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Status Report, Vol. 52, No. 10 | December 28, 2017 Subscribe

New estimates of safety features in vehicle fleet

Nissan Rogue with ProPILOT Assist

Parking assist systems are spreading faster in the fleet than front crash prevention and other crash avoidance features, indicates a new report from HLDI examining how many vehicles are equipped with various driver assistance technologies.

HLDI analyses of claims data and IIHS studies of police-reported crashes indicate that several crash avoidance technologies are reducing crashes reported to insurers and police, with the biggest benefits so far for front crash prevention. The overall impact on highway safety, however, has been limited due to the small number of vehicles on the road equipped with the mostly optional technologies.

It typically takes at least three decades before 95 percent of vehicles on the road have a given feature, HLDI has previously estimated (see "Estimated time of arrival: New safety features take 3 decades to spread through vehicle fleet," Jan. 24, 2012). That projection is based on availability, meaning the feature could be standard or optional.

Bolstered by new data, HLDI for the first time has estimated the percentage of the fleet equipped with optional driver assistance features. The estimates are based on vehicle data manufacturers shared with HLDI. Analysts combined this with vehicle feature information from HLDI's database and registration data from IHS Automotive. Besides rear cameras and rear parking sensors, the studied features include front crash prevention with forward collision warning, front crash prevention with automatic emergency braking, adaptive front lighting, lane departure warning and blind spot monitoring.

HLDI predicts that 95 percent of registered vehicles will be equipped with rear cameras in 2039; rear parking sensors in 2041; forward collision warning, blind spot monitoring and lane departure warning in 2043; autobrake in 2045 and adaptive headlights sometime after 2050.

"These are the best estimates of how many vehicles on the road are or will be equipped with these technologies," says Matt Moore, senior vice president of HLDI.

Federal mandates, safety ratings that reward certain features, and other factors can speed up the rate at which technology ends up in new models and therefore in registered vehicles.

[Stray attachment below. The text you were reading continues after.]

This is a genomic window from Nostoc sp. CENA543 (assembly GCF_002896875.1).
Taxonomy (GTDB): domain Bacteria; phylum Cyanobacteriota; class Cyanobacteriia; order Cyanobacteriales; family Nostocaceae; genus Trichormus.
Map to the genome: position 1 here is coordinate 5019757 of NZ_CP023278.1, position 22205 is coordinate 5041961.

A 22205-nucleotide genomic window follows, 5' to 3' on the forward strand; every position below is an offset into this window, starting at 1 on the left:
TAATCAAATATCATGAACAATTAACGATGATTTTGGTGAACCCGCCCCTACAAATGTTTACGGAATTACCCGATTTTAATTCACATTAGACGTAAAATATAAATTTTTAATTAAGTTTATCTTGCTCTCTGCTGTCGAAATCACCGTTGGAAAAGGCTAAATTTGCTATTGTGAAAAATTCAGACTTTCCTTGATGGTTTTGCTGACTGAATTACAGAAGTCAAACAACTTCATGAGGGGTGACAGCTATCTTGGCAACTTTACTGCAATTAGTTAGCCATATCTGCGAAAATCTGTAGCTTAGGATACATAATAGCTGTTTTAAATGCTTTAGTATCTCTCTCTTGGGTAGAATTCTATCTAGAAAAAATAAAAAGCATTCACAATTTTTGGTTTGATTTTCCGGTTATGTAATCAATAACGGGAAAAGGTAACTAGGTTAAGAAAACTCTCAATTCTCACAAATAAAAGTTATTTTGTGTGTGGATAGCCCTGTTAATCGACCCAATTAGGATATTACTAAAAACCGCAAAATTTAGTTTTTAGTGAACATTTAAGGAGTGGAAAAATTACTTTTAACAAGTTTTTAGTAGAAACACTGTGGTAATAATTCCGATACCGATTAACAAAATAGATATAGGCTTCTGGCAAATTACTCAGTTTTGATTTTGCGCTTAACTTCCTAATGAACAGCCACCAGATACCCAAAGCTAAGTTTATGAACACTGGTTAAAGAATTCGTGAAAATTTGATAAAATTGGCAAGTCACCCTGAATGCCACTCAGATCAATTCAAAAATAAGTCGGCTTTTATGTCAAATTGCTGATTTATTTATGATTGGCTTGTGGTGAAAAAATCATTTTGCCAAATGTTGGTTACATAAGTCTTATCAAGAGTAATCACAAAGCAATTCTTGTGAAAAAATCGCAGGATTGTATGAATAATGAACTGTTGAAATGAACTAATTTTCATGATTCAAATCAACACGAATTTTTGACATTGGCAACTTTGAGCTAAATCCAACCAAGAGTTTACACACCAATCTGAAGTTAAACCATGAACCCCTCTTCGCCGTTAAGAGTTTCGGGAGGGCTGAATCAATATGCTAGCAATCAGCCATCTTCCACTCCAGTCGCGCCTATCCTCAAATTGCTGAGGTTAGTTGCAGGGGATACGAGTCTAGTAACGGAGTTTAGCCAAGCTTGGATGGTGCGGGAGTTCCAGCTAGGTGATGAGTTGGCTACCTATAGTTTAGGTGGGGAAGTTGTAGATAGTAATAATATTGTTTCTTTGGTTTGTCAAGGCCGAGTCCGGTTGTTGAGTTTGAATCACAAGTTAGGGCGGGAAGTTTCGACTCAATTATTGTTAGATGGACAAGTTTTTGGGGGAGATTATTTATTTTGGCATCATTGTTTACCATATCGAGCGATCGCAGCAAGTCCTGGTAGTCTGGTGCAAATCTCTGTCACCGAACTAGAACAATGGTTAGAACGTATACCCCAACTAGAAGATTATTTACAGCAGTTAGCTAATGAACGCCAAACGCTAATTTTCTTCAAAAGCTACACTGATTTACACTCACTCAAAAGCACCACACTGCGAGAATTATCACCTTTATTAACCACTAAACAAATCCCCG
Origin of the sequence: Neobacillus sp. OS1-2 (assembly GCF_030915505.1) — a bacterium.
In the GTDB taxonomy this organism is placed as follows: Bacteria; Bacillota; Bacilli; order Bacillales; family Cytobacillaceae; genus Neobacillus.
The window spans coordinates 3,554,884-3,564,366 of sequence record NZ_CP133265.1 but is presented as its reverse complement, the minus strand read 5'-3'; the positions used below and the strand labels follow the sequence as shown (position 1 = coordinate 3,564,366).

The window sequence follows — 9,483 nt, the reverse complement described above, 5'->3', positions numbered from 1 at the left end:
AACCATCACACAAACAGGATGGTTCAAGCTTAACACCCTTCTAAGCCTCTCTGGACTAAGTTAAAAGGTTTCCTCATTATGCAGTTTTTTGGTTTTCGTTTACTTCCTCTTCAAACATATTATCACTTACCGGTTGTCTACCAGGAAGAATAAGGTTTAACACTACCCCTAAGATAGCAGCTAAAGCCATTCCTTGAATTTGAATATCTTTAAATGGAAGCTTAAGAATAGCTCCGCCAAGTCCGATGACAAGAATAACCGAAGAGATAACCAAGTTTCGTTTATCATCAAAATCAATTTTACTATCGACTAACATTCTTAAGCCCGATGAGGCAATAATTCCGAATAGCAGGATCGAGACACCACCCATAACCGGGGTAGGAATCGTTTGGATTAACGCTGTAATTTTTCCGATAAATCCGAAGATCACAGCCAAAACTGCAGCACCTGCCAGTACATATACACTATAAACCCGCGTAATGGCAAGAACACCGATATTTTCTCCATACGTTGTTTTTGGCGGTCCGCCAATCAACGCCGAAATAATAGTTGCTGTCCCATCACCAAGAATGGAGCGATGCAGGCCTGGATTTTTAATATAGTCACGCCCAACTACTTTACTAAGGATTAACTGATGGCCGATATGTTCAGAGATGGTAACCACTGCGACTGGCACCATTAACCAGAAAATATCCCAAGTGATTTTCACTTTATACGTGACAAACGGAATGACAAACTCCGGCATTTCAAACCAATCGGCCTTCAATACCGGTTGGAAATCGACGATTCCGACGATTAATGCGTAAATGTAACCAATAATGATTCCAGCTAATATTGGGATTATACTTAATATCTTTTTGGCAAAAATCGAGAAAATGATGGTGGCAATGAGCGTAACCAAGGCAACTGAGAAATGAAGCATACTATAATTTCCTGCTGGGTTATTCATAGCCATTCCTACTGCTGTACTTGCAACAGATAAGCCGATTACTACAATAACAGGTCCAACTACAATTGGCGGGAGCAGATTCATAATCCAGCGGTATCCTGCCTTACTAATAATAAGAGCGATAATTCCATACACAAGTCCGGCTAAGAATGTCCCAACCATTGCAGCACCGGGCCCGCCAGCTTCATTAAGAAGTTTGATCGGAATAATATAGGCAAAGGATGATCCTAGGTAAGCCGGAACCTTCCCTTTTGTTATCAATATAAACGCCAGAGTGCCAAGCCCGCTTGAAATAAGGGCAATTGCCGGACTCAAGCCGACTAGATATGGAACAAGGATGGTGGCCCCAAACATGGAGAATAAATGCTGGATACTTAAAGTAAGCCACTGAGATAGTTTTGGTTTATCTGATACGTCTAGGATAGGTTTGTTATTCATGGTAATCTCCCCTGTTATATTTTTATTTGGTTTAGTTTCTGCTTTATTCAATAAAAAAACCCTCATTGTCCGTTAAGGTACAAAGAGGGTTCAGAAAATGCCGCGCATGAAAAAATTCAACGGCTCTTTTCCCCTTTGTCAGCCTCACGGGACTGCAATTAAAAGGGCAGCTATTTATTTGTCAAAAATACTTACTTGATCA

Rear cameras, which were introduced on model year 2002 vehicles, are the only feature HLDI estimates will be on more than half of the registered vehicle population in 2021 — and the only one subject to a federal mandate. Nearly a quarter of the 2016 registered vehicle fleet had rear cameras, and they were available on more than a third of vehicles. Rear cameras will be required on most new vehicles starting May 1, 2018, as a way to reduce backover crashes involving children and pedestrians (see "Rearview camera rule aims to reduce backover crashes," May 29, 2014).

HLDI studies of insurance losses have shown that rearview cameras and rear parking sensors reduce claim rates for damage to other vehicles (see "Rearview cameras reduce police-reported backing crashes," Nov. 17, 2016). An IIHS study of police-reported crashes indicates that rearview cameras could prevent nearly 1 in 6 police-reported backing crashes.

Front autobrake, which has shown large reductions in crashes reported to insurers and to police, will have the most growth, increasing from less than 1 percent of the registered fleet in 2016 to about 5 percent in 2021. Automakers have voluntarily committed to make front autobrake standard on nearly all new models sold by 2022.

Predicted registered vehicles equipped with advanced driver assistance systems
by calendar year, 2016 and 2021

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